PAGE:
The discrete element method (DEM) [21,22], applied element method (AEM) [15,23] and physics engines are the most common numerical simulation methods for ruin simulations. A physics engine is a piece of computer software, based on Newton’s laws of dynamics, that provides an approximate simulation of complex physical behaviors, such as rigid body dynamics (including collision detection), soft body dynamics and fluid dynamics. [24]. Some physics engines have a relatively low computational demand [25]. In recent years, physics engines have been widely used to simulate structural collapse and ruin distributions [26,27,28,29,30,31]. For example, Xu et al. [28] simulated seismic damage in urban areas, based on a multi-story concentrated-mass shear model and PhysX. Bullet Constraints Builder (BCB) [29] is a building collapse simulation software, which is developed based on the open-source physics engine Bullet [32] and Blender Python script. Bullet [32] is an open-source, real-time physics engine developed by Erwin Couman in 2003, which can simulate collision detection, and soft and rigid body dynamics. The BCB can simulate the dynamic behavior of structures at the large-deformation stage, and the distribution of ruins. Furthermore, the simulation results are generally consistent with ruin scenarios in real-world earthquake events [30].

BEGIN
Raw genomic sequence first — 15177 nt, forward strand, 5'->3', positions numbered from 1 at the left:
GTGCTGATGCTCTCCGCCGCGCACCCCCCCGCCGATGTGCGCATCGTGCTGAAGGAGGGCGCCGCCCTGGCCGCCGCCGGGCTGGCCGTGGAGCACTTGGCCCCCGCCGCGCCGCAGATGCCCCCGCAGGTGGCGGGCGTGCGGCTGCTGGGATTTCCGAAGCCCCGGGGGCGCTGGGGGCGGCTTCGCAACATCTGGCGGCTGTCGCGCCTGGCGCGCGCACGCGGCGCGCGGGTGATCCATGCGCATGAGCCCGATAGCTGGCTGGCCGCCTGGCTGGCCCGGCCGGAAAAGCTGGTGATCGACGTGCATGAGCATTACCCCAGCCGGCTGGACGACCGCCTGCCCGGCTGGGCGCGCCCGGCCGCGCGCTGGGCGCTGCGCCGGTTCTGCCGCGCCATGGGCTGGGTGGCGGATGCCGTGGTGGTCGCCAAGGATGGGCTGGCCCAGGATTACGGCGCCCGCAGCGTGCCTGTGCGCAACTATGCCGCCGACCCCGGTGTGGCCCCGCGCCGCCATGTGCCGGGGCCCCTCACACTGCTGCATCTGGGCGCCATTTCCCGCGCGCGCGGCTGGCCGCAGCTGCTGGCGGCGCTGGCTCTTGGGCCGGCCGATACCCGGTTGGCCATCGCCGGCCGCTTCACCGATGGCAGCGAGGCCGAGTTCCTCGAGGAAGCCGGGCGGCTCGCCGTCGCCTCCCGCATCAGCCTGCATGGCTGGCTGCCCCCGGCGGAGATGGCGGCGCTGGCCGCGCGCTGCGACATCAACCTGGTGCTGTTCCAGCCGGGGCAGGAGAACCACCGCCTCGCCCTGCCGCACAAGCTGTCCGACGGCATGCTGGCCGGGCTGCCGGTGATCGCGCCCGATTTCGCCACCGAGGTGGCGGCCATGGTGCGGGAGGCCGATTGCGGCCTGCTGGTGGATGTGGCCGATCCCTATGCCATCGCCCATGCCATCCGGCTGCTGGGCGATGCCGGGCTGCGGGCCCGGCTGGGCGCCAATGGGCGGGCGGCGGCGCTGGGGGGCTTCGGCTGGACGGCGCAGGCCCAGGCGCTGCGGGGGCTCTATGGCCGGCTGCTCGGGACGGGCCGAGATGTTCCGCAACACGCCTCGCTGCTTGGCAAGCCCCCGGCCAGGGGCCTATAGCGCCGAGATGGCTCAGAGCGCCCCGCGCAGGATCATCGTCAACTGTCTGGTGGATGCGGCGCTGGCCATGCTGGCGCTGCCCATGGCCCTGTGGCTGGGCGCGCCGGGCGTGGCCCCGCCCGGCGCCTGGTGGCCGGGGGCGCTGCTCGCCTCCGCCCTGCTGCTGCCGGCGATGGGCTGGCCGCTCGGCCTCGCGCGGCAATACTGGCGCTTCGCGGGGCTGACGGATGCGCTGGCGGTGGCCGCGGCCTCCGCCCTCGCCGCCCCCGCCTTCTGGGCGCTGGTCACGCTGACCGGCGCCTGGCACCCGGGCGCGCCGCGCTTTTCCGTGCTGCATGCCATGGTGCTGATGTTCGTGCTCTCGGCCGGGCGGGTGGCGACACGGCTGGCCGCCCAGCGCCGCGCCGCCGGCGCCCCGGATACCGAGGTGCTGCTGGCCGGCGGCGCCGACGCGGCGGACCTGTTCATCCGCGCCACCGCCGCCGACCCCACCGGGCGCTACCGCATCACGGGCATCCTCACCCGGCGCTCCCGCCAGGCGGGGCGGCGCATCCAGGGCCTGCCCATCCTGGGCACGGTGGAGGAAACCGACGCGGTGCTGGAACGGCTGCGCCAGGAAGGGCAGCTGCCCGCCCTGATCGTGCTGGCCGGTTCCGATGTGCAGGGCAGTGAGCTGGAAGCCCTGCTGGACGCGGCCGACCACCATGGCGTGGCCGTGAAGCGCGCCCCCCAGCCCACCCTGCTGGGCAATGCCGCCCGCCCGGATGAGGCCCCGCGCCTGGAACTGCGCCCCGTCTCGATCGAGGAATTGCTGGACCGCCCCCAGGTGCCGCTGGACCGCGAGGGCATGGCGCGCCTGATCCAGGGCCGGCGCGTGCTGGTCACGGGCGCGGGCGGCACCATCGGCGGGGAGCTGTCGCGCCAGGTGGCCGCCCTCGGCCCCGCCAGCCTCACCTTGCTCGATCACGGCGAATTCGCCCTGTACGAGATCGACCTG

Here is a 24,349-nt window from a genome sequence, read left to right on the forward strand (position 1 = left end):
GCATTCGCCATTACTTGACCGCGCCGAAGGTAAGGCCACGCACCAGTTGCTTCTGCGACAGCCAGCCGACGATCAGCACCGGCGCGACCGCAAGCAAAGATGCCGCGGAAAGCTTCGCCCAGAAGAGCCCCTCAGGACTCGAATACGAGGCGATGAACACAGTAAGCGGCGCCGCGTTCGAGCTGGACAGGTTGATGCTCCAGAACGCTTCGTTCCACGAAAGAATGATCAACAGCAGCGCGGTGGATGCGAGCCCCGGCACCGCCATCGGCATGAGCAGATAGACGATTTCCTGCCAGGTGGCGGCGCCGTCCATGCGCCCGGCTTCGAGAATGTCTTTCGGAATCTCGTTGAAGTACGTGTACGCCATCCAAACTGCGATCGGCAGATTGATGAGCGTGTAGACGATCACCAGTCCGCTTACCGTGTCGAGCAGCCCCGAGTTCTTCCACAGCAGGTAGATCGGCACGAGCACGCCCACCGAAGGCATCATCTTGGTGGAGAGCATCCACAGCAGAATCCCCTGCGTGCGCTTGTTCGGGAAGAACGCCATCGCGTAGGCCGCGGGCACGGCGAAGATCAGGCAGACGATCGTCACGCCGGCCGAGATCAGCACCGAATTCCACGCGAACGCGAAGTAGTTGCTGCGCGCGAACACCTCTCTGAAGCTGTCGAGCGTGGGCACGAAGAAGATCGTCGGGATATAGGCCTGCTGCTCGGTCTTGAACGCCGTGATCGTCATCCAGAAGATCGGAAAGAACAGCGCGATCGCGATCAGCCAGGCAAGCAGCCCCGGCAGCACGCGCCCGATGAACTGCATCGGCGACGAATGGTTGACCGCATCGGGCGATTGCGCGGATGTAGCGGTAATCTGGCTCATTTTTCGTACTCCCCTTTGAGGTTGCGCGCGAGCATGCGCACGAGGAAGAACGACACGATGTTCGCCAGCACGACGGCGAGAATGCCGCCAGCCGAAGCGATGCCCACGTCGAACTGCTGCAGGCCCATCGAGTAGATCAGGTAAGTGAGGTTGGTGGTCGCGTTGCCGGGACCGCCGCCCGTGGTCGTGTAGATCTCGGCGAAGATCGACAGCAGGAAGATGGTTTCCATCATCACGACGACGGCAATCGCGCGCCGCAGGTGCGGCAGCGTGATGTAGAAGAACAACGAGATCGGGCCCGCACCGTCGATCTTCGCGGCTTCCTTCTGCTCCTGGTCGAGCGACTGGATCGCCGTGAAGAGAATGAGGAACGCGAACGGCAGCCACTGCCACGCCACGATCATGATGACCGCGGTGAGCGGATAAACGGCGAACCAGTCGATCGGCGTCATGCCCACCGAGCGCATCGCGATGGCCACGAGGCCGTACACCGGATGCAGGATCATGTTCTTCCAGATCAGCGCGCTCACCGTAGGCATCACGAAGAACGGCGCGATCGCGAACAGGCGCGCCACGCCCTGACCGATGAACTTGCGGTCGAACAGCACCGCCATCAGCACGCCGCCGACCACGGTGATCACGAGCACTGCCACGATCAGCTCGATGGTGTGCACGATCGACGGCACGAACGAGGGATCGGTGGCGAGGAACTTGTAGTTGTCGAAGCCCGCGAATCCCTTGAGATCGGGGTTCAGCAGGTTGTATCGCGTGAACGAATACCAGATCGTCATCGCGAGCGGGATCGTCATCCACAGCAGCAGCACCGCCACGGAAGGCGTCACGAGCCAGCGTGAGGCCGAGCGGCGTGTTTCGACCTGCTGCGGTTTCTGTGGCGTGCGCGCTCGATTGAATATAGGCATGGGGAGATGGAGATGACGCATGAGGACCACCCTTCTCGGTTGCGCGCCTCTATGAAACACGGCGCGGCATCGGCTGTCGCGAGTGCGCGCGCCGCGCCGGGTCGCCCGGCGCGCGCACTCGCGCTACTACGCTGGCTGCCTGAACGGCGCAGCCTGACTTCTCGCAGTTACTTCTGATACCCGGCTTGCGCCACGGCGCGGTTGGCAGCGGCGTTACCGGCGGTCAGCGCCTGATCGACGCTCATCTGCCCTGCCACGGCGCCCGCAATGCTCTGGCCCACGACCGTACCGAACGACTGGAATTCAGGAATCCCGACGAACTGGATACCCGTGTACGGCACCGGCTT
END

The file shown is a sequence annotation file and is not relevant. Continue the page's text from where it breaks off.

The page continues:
Although the physics engine-based building collapse simulation methods have advantages in simulating large structural deformations, the simulation results at the small-deformation stage are less reliable. For example, due to the difficulty of determining constraint damping in Bullet, and the oversimplification of the rebar model in BCB, the simulation results of the BCB and FE methods are quite different at the small-deformation stage. However, the process of the structural collapse is often sensitive to the initial state of the collapse. Therefore, ensuring the accuracy of collapse mode simulations using physics engine-based methods is difficult.